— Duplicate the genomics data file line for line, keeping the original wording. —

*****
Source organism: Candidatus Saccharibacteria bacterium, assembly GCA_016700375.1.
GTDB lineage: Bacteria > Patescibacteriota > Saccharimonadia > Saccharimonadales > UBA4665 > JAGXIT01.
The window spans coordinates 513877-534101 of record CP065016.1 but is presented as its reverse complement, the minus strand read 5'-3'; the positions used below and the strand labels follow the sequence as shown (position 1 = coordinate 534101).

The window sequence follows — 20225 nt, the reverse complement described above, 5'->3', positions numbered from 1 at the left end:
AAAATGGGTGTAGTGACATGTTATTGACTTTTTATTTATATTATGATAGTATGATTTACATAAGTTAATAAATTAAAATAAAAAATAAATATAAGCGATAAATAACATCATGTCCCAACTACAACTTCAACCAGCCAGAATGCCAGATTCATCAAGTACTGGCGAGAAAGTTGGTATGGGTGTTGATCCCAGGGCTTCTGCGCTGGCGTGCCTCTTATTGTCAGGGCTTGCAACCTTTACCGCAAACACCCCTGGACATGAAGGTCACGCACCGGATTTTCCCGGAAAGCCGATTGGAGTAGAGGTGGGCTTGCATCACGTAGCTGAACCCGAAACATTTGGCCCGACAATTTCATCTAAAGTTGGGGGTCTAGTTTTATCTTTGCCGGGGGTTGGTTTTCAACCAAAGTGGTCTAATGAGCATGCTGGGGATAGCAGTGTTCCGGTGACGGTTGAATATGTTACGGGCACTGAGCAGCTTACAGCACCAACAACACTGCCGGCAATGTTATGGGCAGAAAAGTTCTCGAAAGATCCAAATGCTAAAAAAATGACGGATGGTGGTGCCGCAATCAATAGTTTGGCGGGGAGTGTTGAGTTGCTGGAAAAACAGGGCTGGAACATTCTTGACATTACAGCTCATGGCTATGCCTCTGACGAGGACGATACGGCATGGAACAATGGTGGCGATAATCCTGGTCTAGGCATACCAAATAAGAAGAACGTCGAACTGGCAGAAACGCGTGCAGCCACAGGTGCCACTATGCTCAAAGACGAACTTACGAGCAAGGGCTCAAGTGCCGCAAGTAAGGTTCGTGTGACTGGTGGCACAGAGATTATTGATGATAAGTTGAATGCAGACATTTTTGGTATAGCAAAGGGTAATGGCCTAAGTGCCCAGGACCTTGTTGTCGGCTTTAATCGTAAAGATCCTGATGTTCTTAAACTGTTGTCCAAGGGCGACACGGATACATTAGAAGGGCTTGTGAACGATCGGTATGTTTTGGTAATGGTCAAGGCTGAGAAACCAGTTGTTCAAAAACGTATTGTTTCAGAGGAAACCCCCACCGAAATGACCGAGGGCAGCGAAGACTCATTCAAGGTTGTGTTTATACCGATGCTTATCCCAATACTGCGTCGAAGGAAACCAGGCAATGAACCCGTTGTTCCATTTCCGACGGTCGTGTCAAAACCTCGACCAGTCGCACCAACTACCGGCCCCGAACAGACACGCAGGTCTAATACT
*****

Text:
Source organism: Candidatus Saccharibacteria bacterium, assembly GCA_016700375.1.
GTDB lineage: Bacteria > Patescibacteriota > Saccharimonadia > Saccharimonadales > UBA4665 > JAGXIT01.
The window spans coordinates 513877-534101 of record CP065016.1 but is presented as its reverse complement, the minus strand read 5'-3'; the positions used below and the strand labels follow the sequence as shown (position 1 = coordinate 534101).

The window sequence follows — 20225 nt, the reverse complement described above, 5'->3', positions numbered from 1 at the left end:
AAAATGGGTGTAGTGACATGTTATTGACTTTTTATTTATATTATGATAGTATGATTTACATAAGTTAATAAATTAAAATAAAAAATAAATATAAGCGATAAATAACATCATGTCCCAACTACAACTTCAACCAGCCAGAATGCCAGATTCATCAAGTACTGGCGAGAAAGTTGGTATGGGTGTTGATCCCAGGGCTTCTGCGCTGGCGTGCCTCTTATTGTCAGGGCTTGCAACCTTTACCGCAAACACCCCTGGACATGAAGGTCACGCACCGGATTTTCCCGGAAAGCCGATTGGAGTAGAGGTGGGCTTGCATCACGTAGCTGAACCCGAAACATTTGGCCCGACAATTTCATCTAAAGTTGGGGGTCTAGTTTTATCTTTGCCGGGGGTTGGTTTTCAACCAAAGTGGTCTAATGAGCATGCTGGGGATAGCAGTGTTCCGGTGACGGTTGAATATGTTACGGGCACTGAGCAGCTTACAGCACCAACAACACTGCCGGCAATGTTATGGGCAGAAAAGTTCTCGAAAGATCCAAATGCTAAAAAAATGACGGATGGTGGTGCCGCAATCAATAGTTTGGCGGGGAGTGTTGAGTTGCTGGAAAAACAGGGCTGGAACATTCTTGACATTACAGCTCATGGCTATGCCTCTGACGAGGACGATACGGCATGGAACAATGGTGGCGATAATCCTGGTCTAGGCATACCAAATAAGAAGAACGTCGAACTGGCAGAAACGCGTGCAGCCACAGGTGCCACTATGCTCAAAGACGAACTTACGAGCAAGGGCTCAAGTGCCGCAAGTAAGGTTCGTGTGACTGGTGGCACAGAGATTATTGATGATAAGTTGAATGCAGACATTTTTGGTATAGCAAAGGGTAATGGCCTAAGTGCCCAGGACCTTGTTGTCGGCTTTAATCGTAAAGATCCTGATGTTCTTAAACTGTTGTCCAAGGGCGACACGGATACATTAGAAGGGCTTGTGAACGATCGGTATGTTTTGGTAATGGTCAAGGCTGAGAAACCAGTTGTTCAAAAACGTATTGTTTCAGAGGAAACCCCCACCGAAATGACCGAGGGCAGCGAAGACTCATTCAAGGTTGTGTTTATACCGATGCTTATCCCAATACTGCGTCGAAGGAAACCAGGCAATGAACCCGTTGTTCCATTTCCGACGGTCGTGTCAAAACCTCGACCAGTCGCACCAACTACCGGCCCCGAACAGACACGCAGGTCTAATACT